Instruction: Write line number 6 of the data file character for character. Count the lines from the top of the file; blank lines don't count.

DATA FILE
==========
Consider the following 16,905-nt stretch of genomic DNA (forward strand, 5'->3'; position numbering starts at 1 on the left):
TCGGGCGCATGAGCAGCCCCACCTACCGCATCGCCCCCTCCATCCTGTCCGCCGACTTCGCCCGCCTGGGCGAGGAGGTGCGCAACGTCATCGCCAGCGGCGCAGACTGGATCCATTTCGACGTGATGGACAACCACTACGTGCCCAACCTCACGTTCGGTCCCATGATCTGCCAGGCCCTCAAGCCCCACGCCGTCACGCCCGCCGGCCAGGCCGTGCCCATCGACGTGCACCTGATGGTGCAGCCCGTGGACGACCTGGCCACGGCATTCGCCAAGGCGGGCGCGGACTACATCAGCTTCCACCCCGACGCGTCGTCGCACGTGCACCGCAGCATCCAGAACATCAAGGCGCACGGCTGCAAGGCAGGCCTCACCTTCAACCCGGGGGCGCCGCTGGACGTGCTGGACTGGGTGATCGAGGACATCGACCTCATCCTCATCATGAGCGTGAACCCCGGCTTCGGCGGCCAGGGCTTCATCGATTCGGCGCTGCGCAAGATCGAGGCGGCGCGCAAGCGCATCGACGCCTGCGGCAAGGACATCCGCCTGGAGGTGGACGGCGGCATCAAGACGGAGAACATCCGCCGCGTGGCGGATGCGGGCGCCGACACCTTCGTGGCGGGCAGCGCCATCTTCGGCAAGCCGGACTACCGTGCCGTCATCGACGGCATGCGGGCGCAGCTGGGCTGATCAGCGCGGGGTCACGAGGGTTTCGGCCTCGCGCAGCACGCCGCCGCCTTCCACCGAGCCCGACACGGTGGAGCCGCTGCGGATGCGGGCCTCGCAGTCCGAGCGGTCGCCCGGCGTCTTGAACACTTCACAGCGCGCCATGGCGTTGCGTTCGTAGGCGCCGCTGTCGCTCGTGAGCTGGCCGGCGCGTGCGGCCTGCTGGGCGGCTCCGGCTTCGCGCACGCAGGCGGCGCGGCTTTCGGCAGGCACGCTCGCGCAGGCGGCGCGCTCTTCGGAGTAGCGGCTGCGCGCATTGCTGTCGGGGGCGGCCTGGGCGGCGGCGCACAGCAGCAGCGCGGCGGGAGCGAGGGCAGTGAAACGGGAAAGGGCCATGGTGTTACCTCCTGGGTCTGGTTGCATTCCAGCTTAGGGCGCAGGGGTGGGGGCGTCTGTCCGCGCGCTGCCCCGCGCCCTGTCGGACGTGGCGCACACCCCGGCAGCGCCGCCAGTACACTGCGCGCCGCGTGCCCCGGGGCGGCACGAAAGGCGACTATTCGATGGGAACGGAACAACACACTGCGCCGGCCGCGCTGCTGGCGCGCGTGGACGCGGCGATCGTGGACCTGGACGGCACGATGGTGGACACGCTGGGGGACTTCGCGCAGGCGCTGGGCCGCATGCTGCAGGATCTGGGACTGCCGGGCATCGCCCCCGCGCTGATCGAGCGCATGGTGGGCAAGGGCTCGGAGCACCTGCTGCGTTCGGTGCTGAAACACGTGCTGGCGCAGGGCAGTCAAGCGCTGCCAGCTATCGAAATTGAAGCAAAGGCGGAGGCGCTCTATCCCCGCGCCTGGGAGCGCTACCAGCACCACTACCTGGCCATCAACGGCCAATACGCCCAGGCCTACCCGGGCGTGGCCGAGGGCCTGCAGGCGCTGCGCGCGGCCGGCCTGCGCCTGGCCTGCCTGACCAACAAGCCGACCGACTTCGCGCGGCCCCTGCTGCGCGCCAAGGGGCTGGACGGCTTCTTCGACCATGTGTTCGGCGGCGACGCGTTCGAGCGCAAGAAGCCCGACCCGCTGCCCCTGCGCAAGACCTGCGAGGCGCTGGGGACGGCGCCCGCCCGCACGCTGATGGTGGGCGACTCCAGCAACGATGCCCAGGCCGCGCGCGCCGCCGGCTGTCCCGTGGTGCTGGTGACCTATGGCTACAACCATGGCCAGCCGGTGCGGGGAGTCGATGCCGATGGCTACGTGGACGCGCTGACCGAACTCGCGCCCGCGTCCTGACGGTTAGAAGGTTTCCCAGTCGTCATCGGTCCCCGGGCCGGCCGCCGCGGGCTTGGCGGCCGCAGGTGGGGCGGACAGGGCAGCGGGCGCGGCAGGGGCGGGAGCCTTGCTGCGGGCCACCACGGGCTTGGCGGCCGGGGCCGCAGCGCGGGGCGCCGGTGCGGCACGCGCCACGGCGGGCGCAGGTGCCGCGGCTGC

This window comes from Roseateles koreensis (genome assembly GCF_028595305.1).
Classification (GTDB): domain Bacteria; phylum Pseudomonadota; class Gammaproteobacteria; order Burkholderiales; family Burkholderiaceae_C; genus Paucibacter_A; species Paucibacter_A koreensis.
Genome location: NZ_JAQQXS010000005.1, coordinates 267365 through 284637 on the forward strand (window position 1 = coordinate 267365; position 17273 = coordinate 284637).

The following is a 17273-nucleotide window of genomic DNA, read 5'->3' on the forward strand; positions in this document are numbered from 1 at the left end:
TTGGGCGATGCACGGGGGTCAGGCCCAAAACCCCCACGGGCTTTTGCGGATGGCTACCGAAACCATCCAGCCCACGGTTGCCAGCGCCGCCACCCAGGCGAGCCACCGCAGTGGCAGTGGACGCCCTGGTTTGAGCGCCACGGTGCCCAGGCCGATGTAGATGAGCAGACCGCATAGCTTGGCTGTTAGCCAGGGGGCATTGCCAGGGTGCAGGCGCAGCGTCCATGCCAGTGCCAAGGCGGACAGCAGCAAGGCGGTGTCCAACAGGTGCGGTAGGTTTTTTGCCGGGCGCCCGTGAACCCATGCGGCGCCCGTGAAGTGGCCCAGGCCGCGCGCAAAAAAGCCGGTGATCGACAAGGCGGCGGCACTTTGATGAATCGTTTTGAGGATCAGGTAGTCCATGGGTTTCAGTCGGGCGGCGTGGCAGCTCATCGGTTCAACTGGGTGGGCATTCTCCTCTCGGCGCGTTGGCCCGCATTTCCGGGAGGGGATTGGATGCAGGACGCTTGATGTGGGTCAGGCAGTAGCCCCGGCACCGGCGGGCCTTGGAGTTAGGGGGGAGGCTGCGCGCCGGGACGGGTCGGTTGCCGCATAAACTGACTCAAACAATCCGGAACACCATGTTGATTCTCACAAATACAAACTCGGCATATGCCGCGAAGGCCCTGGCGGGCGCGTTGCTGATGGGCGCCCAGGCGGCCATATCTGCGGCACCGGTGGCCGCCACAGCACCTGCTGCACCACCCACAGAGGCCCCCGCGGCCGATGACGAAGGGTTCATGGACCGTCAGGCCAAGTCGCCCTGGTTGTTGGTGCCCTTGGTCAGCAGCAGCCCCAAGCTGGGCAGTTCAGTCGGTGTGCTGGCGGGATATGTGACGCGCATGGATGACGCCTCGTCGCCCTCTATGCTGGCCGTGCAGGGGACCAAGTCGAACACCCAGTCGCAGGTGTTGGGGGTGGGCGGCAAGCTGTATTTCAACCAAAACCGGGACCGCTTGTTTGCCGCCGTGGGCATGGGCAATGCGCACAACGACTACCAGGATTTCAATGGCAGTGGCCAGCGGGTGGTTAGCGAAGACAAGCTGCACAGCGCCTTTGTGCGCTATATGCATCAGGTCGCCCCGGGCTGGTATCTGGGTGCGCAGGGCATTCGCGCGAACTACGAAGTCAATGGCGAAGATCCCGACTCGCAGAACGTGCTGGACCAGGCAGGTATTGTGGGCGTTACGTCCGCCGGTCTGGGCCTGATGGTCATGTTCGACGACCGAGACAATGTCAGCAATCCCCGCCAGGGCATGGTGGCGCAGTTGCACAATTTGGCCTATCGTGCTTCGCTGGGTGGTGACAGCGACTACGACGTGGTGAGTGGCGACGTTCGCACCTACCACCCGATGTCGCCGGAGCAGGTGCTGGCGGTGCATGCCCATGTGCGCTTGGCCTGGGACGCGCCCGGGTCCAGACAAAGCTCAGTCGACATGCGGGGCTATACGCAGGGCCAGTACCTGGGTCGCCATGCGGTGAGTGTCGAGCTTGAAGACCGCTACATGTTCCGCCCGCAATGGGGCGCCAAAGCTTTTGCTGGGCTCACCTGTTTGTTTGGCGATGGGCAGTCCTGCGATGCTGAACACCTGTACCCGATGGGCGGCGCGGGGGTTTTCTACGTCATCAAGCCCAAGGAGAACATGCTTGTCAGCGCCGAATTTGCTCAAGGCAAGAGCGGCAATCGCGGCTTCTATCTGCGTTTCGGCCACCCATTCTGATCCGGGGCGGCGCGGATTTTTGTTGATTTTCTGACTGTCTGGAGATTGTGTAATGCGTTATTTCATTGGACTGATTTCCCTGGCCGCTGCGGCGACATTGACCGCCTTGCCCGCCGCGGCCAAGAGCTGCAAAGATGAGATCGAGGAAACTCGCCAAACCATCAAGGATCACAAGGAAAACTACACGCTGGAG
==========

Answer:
The following is a 17273-nucleotide window of genomic DNA, read 5'->3' on the forward strand; positions in this document are numbered from 1 at the left end: